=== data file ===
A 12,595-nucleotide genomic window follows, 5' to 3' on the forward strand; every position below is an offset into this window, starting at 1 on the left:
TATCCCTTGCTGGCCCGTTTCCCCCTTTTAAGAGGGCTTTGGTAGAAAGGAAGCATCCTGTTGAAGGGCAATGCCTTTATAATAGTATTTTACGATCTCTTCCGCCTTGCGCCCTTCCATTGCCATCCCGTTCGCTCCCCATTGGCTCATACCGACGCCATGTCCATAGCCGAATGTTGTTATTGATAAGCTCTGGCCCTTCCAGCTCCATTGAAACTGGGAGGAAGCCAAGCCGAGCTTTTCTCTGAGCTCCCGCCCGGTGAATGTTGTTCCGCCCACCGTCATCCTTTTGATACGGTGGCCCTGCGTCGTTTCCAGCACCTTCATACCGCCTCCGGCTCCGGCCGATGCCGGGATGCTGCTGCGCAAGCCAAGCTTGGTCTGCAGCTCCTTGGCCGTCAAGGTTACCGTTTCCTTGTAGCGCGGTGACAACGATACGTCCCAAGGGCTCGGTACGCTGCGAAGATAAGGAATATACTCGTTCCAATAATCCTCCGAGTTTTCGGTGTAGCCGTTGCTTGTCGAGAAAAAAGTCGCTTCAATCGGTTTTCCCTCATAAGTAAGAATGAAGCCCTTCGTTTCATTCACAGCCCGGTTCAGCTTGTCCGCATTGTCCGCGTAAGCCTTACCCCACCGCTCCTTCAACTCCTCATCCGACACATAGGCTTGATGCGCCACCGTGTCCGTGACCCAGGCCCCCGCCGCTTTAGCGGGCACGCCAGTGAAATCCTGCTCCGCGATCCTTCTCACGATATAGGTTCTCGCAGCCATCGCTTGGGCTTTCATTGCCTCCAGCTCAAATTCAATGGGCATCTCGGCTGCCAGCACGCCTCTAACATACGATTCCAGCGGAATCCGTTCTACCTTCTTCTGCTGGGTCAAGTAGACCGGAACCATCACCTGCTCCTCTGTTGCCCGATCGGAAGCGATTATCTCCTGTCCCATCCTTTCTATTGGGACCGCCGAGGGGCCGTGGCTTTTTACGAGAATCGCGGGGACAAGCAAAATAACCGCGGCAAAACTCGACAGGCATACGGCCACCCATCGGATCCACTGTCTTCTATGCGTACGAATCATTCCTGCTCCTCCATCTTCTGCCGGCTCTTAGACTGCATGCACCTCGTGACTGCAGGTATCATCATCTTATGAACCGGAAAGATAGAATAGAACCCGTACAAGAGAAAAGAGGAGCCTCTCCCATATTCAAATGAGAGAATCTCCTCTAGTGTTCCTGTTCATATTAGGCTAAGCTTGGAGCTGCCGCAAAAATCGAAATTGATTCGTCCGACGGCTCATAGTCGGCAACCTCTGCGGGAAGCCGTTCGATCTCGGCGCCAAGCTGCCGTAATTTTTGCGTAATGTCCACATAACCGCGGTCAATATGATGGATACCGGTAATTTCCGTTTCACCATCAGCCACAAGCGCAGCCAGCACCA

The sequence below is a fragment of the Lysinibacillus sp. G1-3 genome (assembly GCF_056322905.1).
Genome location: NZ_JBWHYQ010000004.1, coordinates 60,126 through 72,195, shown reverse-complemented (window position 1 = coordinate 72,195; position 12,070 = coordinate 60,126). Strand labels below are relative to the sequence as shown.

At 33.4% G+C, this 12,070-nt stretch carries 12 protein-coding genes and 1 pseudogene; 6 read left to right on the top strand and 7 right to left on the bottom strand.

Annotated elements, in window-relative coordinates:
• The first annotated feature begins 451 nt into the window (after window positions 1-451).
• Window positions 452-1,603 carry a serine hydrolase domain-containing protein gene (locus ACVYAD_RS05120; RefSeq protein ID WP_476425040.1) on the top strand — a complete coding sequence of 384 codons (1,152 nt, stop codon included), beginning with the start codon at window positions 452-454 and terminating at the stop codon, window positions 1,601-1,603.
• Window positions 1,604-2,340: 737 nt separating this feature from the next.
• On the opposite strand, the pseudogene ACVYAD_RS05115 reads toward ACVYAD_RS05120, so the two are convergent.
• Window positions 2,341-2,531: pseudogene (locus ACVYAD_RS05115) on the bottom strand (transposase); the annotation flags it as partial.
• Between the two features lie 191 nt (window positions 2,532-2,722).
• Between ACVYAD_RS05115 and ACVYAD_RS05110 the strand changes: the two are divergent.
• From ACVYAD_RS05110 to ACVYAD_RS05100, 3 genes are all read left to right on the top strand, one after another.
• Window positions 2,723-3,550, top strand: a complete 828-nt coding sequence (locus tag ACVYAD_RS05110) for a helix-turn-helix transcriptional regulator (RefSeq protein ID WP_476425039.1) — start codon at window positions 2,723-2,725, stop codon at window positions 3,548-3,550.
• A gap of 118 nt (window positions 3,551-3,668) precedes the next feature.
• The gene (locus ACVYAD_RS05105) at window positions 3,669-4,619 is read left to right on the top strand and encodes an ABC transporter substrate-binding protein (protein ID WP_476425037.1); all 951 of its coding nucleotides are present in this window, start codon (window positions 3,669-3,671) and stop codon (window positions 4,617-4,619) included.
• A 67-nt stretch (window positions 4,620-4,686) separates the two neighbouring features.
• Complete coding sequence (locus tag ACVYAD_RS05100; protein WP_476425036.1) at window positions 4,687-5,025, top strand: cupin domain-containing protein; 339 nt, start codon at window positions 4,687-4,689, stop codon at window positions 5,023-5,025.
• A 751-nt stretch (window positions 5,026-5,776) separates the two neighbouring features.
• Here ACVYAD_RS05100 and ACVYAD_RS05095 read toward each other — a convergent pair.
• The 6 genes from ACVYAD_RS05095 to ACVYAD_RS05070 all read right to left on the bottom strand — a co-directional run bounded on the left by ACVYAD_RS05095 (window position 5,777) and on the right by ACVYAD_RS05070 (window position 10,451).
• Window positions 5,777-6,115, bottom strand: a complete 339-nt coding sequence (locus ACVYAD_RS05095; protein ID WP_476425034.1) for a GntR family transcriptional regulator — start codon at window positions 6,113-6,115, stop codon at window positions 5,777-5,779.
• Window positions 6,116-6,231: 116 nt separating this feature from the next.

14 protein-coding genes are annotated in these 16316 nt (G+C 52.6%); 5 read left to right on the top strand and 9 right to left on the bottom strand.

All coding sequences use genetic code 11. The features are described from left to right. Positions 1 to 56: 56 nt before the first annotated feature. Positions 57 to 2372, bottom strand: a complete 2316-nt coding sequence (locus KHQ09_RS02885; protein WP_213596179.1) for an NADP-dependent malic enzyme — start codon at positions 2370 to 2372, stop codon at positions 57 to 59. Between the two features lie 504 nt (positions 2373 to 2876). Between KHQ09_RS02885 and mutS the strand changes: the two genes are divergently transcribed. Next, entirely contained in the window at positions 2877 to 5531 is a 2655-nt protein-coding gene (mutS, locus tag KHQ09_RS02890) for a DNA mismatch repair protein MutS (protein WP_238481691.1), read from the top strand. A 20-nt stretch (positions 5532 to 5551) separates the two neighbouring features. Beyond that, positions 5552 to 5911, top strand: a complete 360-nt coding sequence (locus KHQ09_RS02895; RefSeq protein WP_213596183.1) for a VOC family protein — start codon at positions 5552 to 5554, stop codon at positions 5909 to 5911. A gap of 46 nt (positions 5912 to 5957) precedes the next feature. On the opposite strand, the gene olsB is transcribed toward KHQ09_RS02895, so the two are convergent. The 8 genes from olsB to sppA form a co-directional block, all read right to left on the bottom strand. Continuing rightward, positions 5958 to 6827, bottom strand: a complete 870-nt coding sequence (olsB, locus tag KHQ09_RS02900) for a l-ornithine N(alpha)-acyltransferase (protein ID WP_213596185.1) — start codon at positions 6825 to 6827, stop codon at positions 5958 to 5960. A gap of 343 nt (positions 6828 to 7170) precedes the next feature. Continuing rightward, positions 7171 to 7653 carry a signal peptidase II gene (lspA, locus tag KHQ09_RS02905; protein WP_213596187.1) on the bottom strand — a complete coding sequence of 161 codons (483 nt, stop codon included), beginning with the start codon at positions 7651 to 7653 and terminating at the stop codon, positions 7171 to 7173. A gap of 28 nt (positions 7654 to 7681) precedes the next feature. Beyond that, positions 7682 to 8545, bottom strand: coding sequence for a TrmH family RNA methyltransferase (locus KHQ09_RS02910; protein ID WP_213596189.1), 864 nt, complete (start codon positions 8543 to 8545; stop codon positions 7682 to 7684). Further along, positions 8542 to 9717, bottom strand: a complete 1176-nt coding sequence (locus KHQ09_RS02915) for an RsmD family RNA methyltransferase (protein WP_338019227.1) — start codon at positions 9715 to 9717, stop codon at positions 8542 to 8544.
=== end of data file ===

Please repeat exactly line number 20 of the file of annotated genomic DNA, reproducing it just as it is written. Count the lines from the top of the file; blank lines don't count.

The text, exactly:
• A 751-nt stretch (window positions 5,026-5,776) separates the two neighbouring features.